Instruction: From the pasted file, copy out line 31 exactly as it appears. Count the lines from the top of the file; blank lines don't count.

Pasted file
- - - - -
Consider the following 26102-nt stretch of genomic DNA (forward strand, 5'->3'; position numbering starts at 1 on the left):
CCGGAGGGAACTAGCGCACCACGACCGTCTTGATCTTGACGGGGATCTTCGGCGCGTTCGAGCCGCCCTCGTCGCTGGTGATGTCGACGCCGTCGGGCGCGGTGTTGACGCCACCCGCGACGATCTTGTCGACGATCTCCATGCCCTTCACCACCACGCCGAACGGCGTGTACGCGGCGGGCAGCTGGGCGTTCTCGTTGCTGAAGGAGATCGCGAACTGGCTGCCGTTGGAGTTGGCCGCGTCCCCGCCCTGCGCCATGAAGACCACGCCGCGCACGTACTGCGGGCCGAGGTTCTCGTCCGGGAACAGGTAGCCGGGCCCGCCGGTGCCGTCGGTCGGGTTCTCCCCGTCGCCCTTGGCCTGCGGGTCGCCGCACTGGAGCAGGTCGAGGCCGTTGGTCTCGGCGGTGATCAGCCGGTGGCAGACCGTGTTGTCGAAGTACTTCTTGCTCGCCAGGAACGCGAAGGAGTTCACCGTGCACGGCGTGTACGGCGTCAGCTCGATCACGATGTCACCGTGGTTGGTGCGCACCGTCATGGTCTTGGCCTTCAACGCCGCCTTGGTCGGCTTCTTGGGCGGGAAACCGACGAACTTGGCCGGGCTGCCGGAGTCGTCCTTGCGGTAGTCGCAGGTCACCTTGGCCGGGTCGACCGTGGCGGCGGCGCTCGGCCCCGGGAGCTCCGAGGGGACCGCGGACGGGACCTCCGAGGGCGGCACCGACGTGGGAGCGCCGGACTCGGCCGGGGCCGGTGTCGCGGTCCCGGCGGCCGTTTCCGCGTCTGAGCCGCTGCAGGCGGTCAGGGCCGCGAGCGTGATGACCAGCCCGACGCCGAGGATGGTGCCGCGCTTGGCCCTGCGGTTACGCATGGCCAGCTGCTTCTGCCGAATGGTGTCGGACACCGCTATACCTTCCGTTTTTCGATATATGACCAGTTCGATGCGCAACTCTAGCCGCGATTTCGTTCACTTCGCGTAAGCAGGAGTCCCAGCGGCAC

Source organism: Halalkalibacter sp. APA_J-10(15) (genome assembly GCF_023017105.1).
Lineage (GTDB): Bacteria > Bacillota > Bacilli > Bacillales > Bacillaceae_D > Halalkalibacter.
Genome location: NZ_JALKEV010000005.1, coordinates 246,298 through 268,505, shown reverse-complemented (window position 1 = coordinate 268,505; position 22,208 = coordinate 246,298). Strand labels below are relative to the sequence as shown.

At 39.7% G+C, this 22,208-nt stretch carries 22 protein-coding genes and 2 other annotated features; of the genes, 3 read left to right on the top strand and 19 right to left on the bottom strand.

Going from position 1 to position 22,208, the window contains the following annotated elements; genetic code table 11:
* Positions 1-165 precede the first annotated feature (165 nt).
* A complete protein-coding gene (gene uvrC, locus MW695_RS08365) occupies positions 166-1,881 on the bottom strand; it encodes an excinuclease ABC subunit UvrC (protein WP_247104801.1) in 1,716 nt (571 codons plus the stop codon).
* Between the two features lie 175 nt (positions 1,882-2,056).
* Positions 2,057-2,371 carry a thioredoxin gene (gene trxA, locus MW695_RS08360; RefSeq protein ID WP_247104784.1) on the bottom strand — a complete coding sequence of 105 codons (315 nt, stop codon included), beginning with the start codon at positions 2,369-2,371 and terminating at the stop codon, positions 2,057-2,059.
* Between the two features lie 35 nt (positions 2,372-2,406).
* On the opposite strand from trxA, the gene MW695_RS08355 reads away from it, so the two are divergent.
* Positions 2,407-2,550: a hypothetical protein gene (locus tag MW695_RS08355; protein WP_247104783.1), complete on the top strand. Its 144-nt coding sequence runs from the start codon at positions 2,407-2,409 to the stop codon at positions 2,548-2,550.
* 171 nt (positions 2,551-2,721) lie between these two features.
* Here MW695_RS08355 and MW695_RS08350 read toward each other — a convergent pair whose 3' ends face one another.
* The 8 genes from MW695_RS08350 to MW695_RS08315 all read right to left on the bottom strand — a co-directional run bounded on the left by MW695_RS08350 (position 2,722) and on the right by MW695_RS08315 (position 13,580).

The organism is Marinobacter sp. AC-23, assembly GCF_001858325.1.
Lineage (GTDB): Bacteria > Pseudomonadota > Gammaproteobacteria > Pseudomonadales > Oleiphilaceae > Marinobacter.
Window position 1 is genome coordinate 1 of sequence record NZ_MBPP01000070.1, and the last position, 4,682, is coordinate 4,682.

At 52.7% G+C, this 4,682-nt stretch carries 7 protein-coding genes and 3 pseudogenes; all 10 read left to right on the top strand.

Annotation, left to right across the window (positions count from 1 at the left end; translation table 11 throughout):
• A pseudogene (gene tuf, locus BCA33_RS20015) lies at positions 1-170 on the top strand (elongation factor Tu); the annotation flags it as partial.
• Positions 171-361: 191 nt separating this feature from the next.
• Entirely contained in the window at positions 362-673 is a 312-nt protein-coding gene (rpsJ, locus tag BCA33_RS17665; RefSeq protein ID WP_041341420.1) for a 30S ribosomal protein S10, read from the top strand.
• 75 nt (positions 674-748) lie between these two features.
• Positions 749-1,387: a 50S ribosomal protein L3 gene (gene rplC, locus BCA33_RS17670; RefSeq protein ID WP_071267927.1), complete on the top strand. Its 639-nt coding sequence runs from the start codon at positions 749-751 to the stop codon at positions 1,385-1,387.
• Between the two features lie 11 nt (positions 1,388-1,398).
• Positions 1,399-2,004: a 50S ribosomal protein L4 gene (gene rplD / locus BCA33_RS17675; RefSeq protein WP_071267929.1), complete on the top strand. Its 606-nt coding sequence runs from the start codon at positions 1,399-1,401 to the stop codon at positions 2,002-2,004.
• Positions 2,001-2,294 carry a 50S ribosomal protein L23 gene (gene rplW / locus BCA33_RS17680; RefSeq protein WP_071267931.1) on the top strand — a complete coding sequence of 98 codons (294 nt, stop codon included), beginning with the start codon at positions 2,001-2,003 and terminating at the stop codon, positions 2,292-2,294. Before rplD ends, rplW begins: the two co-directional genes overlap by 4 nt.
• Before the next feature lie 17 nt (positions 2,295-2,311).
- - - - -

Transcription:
• Before the next feature lie 17 nt (positions 2,295-2,311).